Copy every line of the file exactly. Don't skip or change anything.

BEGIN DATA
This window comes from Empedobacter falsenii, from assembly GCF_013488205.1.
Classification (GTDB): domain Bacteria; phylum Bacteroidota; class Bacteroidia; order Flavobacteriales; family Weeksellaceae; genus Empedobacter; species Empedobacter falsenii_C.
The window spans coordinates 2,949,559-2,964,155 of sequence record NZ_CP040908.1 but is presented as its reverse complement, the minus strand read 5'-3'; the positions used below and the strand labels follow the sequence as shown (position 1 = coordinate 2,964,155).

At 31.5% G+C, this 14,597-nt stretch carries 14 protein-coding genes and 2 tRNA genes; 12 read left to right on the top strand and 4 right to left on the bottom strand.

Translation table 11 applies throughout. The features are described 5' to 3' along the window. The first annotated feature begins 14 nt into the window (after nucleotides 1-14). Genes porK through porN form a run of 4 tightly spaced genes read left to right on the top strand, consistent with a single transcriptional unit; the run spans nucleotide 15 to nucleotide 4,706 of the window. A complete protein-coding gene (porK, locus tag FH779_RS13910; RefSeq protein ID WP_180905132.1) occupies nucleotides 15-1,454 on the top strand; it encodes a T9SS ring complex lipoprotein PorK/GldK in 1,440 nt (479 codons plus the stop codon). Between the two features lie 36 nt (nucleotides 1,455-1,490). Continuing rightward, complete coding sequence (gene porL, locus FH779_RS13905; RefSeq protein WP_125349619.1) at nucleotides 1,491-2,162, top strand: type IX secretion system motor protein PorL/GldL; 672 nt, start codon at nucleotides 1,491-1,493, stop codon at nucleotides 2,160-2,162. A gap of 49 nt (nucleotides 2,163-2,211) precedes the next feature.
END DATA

This window comes from Empedobacter falsenii, from assembly GCF_013488205.1.
Classification (GTDB): domain Bacteria; phylum Bacteroidota; class Bacteroidia; order Flavobacteriales; family Weeksellaceae; genus Empedobacter; species Empedobacter falsenii_C.
The window spans coordinates 2,949,559-2,964,155 of sequence record NZ_CP040908.1 but is presented as its reverse complement, the minus strand read 5'-3'; the positions used below and the strand labels follow the sequence as shown (position 1 = coordinate 2,964,155).

At 31.5% G+C, this 14,597-nt stretch carries 14 protein-coding genes and 2 tRNA genes; 12 read left to right on the top strand and 4 right to left on the bottom strand.

Translation table 11 applies throughout. The features are described 5' to 3' along the window. The first annotated feature begins 14 nt into the window (after nucleotides 1-14). Genes porK through porN form a run of 4 tightly spaced genes read left to right on the top strand, consistent with a single transcriptional unit; the run spans nucleotide 15 to nucleotide 4,706 of the window. A complete protein-coding gene (porK, locus tag FH779_RS13910; RefSeq protein ID WP_180905132.1) occupies nucleotides 15-1,454 on the top strand; it encodes a T9SS ring complex lipoprotein PorK/GldK in 1,440 nt (479 codons plus the stop codon). Between the two features lie 36 nt (nucleotides 1,455-1,490). Continuing rightward, complete coding sequence (gene porL, locus FH779_RS13905; RefSeq protein WP_125349619.1) at nucleotides 1,491-2,162, top strand: type IX secretion system motor protein PorL/GldL; 672 nt, start codon at nucleotides 1,491-1,493, stop codon at nucleotides 2,160-2,162. A gap of 49 nt (nucleotides 2,163-2,211) precedes the next feature.